Soccer: The world’s football

By David Pearce, M.D.

Known the world over as futbol, soccer is undoubtedly the world’s most popular sport.

Previously a relatively little sport in America, it is certainly not so anymore when a 14-year-old teen-ager named Freddie Adu signs a contract with Nike.

Soccer’s growth has been tremendous in the last 10 to 20 years in America. Established leagues allow children as young as four years old to participate. Many boys and girls start that young and stay involved up through high school and into college.

Soccer participation has many benefits for the child and young adult athlete. It teaches coordination, promotes fitness and provides a positive social environment for developing minds. Studies have shown it may increase bone density in girls. This may help prevent osteoporosis in the elderly, a significant health problem, particularly for women.

Unfortunately, soccer is a sport and like all athletic disciplines, it is

associated with injuries. The standard bumps, strains and sprains are fairly common. Ankle sprains, knee ligament injuries and even concussions can occur. Injuries do increase and can become more serious as athletes grow up.

Goalies are more commonly injured than any other position. In youth soccer, goalies often are not allowed, so as goalies are added, more serious injuries can occur.

Female soccer players, unfortunately, carry a larger risk for a more serious injury than do their male counterparts. Women soccer players, for example, are four times more likely to tear their anterior cruciate ligament or ACL. This is not only for soccer, but other sports carry similar risks for women athletes.

Tips to preventing soccer injuries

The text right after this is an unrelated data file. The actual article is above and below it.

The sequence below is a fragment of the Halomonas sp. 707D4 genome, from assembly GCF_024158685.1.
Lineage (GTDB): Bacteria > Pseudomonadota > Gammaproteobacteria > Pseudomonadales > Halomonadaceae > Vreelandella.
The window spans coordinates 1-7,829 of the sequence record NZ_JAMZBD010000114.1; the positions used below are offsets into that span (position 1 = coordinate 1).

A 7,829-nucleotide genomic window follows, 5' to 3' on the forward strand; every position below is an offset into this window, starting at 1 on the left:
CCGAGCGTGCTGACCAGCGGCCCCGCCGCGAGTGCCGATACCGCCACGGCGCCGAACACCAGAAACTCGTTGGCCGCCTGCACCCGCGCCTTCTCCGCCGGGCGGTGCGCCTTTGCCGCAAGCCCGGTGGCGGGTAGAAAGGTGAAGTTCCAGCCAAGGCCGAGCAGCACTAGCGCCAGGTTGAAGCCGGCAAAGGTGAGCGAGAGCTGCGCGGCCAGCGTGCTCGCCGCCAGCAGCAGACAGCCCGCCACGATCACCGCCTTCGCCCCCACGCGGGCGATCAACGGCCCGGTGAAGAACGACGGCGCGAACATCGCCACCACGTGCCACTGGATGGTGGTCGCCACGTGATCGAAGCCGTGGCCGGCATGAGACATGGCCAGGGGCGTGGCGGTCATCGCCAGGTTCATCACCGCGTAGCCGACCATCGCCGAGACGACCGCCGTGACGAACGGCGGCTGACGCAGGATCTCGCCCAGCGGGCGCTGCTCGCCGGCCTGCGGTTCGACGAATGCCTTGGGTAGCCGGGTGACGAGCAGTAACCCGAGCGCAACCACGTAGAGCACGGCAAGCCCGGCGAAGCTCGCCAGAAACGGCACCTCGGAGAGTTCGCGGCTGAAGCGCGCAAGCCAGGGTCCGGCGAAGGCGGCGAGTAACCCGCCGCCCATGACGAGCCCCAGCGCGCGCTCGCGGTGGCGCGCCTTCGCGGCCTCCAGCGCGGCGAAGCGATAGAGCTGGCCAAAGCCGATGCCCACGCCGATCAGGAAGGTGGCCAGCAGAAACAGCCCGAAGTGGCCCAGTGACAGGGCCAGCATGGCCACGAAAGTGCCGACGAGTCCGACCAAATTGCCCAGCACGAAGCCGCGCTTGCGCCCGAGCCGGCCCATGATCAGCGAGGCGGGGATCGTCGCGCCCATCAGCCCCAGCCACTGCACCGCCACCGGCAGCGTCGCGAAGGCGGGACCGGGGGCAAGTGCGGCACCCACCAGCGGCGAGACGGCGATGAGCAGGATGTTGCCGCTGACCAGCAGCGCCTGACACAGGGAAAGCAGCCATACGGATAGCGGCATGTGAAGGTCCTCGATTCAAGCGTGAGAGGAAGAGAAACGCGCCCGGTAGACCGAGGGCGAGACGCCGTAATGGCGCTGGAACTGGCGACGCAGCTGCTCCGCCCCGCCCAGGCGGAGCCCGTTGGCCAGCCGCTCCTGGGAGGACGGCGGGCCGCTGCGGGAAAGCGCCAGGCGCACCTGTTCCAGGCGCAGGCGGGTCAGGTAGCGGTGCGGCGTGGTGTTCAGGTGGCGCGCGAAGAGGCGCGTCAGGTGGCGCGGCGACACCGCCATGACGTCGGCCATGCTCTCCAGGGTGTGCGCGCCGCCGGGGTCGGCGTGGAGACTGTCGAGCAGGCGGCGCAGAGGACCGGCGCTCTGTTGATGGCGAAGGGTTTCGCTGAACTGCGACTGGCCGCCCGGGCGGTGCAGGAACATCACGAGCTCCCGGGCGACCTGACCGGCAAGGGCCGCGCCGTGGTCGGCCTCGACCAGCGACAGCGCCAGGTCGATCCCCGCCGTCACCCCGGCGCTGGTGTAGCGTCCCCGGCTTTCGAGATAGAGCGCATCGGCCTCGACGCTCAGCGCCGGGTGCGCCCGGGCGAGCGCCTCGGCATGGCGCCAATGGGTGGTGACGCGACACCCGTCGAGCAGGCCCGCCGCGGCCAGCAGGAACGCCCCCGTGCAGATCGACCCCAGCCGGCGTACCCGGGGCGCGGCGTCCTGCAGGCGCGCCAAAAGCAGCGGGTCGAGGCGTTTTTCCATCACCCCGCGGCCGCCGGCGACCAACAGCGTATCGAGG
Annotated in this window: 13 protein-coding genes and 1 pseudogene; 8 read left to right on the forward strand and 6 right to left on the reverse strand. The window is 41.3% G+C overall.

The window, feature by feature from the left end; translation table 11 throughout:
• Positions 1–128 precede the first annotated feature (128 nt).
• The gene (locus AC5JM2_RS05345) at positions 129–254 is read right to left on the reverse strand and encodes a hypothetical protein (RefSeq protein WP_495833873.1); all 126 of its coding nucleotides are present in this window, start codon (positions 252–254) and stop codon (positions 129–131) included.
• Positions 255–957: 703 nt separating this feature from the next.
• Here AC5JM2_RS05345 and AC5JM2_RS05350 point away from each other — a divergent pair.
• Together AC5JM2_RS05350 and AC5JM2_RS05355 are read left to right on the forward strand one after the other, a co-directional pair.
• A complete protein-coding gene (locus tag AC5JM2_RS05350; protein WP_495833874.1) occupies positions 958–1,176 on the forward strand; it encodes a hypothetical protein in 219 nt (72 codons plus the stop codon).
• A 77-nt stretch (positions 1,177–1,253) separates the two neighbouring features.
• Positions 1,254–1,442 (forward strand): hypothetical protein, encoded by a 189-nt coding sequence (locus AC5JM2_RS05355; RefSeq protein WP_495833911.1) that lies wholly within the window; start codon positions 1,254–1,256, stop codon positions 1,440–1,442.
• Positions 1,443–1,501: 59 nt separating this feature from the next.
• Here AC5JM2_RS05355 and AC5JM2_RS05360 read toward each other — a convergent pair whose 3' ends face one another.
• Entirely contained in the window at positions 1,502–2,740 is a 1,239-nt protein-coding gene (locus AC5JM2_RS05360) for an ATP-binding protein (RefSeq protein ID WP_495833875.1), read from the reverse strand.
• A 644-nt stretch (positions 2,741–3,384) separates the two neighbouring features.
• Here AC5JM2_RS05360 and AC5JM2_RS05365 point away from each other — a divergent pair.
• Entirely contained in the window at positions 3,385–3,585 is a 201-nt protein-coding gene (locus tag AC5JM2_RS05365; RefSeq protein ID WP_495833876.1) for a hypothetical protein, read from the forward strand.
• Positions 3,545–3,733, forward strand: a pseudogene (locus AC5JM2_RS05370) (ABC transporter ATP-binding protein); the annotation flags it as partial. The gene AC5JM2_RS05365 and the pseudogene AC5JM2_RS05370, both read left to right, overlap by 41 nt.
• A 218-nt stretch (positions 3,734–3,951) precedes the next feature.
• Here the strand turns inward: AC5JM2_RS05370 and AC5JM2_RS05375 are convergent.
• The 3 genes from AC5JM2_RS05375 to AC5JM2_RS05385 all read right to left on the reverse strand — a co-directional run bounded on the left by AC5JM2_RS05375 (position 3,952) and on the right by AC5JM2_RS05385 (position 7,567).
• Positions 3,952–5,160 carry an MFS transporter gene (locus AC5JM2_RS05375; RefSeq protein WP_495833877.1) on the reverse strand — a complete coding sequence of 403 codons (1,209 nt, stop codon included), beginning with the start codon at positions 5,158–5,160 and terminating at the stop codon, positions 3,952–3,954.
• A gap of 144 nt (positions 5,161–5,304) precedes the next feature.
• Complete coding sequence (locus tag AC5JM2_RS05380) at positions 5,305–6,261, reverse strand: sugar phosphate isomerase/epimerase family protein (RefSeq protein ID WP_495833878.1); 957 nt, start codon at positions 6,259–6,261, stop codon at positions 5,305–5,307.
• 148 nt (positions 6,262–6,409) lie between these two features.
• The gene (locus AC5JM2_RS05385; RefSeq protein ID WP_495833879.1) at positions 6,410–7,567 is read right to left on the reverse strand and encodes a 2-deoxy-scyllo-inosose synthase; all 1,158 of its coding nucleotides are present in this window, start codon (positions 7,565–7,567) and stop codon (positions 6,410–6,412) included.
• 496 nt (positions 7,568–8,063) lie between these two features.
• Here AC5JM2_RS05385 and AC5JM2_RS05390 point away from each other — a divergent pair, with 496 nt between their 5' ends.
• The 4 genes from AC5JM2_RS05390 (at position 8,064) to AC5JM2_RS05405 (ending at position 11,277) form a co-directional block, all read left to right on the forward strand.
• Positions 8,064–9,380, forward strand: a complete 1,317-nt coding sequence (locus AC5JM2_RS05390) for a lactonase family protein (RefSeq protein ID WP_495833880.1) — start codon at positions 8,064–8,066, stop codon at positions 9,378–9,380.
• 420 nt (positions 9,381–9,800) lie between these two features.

Each year, more than 477,500 soccer-related injuries are treated in hospitals, doctor’s offices, clinics, ambulatory surgery centers and hospital emergency rooms.

The American Academy of Orthopaedic Surgeons offers the following tips to prevent soccer injuries:

• Always take time to warm-up and stretch. Research studies have shown that cold muscles are more prone to injury. Warm-up with jumping jacks, stationary cycling or running or walking in place for three to five minutes. Then slowly and gently stretch, holding each stretch for 30 seconds.

• Wear shin guards to help protect your lower legs. Soccer tournament records have shown that most players who sustained lower leg injuries were not protected by adequate shin guards.

• Wear shoes with molded cleats or ribbed soles. Shoes with screw-in cleats often are associated with a higher risk of injury. However, shoes with screw-in cleats should be worn when more traction is needed, such as on a wet field with high grass.

• Use synthetic, non-absorbent balls on wet playing fields. Leather balls can become water-logged and very heavy when wet, putting players at high risk for injury.

• Don’t crawl or sit on the goal or hang from the net. Injuries and deaths have occurred when goals have fallen onto players.

• Soccer goals should be well padded and properly secured. Padding the goal decreases the incidence of head injuries when the goalie and other team members collide with the posts.

• The playing surface must be kept in good condition. Holes on the playing field should be filled, bare spots reseeded, and debris removed.

• Be knowledgeable about first aid and be able to administer it for minor injuries, such as facial cuts, bruises, minor tendinitis, strains and sprains.

• Be prepared for emergency situations and have a plan to reach medical personnel to treat injuries, such as concussions, dislocations, elbow contusions, wrist or finger sprains and fractures.